Like many Americans, I experienced a fair bit of anxiety over the course of the election.
The morning after election night, when the election was still undecided, I headed into Morning Glory Ministries to help with emergency assistance. I was greeted by Carol, a longtime volunteer with a quick wit and lots of hard won wisdom. Her car was filled with warm clothes for the upcoming winter. As I helped her unload I mentioned how stressful election night had been.
She shared this: “Honey, I learned a long time ago that no matter who is in power, they can’t touch my soul. No matter what happens, I’m going to wake up every morning and I’m going to come here and do what I do. They can’t touch my soul.”
It was like the punchline of one of Jesus’ parables. Simple, evocative, piercing.
I’m reminded that the time of Jesus was a time of violent political repression and upheaval. They were never any peaceful transitions of power, people couldn’t participate in the political process (outside of violent uprisings), and there was incredible inequality and deadly poverty. Conspiracy theories abounded in the form of gnostic cults and messianic prophecies. Religious division and dysfunction were omnipresent.
Into this chaos Jesus declared: “Do not be afraid of those who kill the body but cannot kill the soul; rather, be afraid of the one who can destroy both soul and body in Gehenna” and “love your enemies, and pray for those who persecute you, that you may be children of your heavenly Father, for he makes his sun rise on the bad and the good, and causes rain to fall on the just and the unjust.”
How, in the face of death, division, and political turmoil, is the equanimity, peace, and love of Jesus even possible?
Only with God, of course. As James Finley writes, “We read a book, we hear a sermon, we run our finger lightly over the crystalled luminous designs of a frosted window and something of God appears. Through a hidden opening he enters and the One we searched for in vain suddenly holds us, sharing with us his secret presence.”
A week later, I made my way to daily mass. I noticed a man bent over in the pews in a tattered tank top. It was 41 degrees out and raining outside, so his choice of clothing was suspect.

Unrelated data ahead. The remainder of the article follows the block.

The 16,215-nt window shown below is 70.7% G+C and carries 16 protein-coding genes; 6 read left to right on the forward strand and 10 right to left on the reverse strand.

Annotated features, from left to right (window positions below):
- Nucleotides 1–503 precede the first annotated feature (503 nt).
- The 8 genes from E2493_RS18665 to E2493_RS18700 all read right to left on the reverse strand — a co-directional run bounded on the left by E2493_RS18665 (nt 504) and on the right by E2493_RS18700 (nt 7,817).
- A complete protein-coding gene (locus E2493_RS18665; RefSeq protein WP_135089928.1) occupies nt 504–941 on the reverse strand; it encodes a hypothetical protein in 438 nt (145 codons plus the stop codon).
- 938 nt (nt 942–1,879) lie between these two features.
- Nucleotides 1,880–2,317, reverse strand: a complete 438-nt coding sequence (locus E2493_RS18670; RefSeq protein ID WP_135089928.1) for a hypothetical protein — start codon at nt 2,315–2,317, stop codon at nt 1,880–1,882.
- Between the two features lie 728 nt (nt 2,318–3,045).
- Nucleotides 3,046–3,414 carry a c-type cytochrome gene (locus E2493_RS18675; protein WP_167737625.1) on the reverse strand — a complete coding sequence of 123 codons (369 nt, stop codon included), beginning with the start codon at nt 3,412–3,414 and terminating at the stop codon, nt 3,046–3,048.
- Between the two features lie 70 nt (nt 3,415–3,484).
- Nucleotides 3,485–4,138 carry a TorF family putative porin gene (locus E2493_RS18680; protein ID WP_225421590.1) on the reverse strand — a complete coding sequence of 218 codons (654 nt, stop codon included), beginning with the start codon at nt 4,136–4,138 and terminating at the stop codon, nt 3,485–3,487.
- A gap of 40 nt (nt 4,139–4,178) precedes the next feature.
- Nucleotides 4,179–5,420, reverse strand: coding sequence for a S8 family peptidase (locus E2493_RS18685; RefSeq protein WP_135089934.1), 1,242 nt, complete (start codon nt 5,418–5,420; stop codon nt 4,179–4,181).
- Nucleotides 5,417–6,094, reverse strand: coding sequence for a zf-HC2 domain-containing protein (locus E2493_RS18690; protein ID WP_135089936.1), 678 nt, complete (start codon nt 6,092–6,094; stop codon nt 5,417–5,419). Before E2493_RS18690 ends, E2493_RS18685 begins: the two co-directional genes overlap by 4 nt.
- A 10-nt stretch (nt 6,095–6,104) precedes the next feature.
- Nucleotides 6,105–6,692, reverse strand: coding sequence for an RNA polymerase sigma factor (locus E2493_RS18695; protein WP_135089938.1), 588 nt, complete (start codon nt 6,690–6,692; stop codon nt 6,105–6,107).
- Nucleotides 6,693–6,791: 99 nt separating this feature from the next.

Throughout the Mass, he kept wandering closer to the altar, until finally, after the homily, he sat in the reader’s seat near the ambo. I could see all he wore in addition to his ragged tank top were some torn long johns. He had no shoes on his feet.
I invited him to come with me over to Morning Glory. I gave him some food and warm clothes, shoes for his feet and new dry socks. All gifts from our generous donors, diligently sorted by Carol and our other volunteers.
When I told the story to John, the director of Morning Glory, he said, “So you left Jesus at Mass and met Jesus in him.”
Another parable punchline. Simple, piercing, revelatory.
When I focus on the wisdom of John and Carol in light of these experiences, I get a glimpse of what Jesus called the Kingdom of God. If I focus less on the struggles of the powerful and more on the struggles of the poor, if I trade my obsessive worry for ordinary work, if I shift my focus from all that is wrong to all that is right, all that is beautiful, and all that is true, I find that my soul begins to dwell a little more deeply in this Kingdom.
We can continue to do the work that is before us: to alleviate suffering where we find it, to seek and struggle for peace and justice, and to serve the poor the vulnerable. But we can do this with anger and anxiety or we can do this with peace and love. The former is the way of the world, and the latter the way of Jesus.
2020 isn’t done with us yet. There will be more chaos, more suffering, and more uncertainty. The news cycles will continue to send some of us into adulation and some of us into despair. Every event will be an invitation to greater peace or greater despair.
We may get emotionally caught up in the whirlwind of it all, thrown about by fear and anxiety. But when we keep our feet on the ground, our hands busy with service, and our soul resting in God, we can always come back to this peace, back to this hope:
They can’t touch your soul.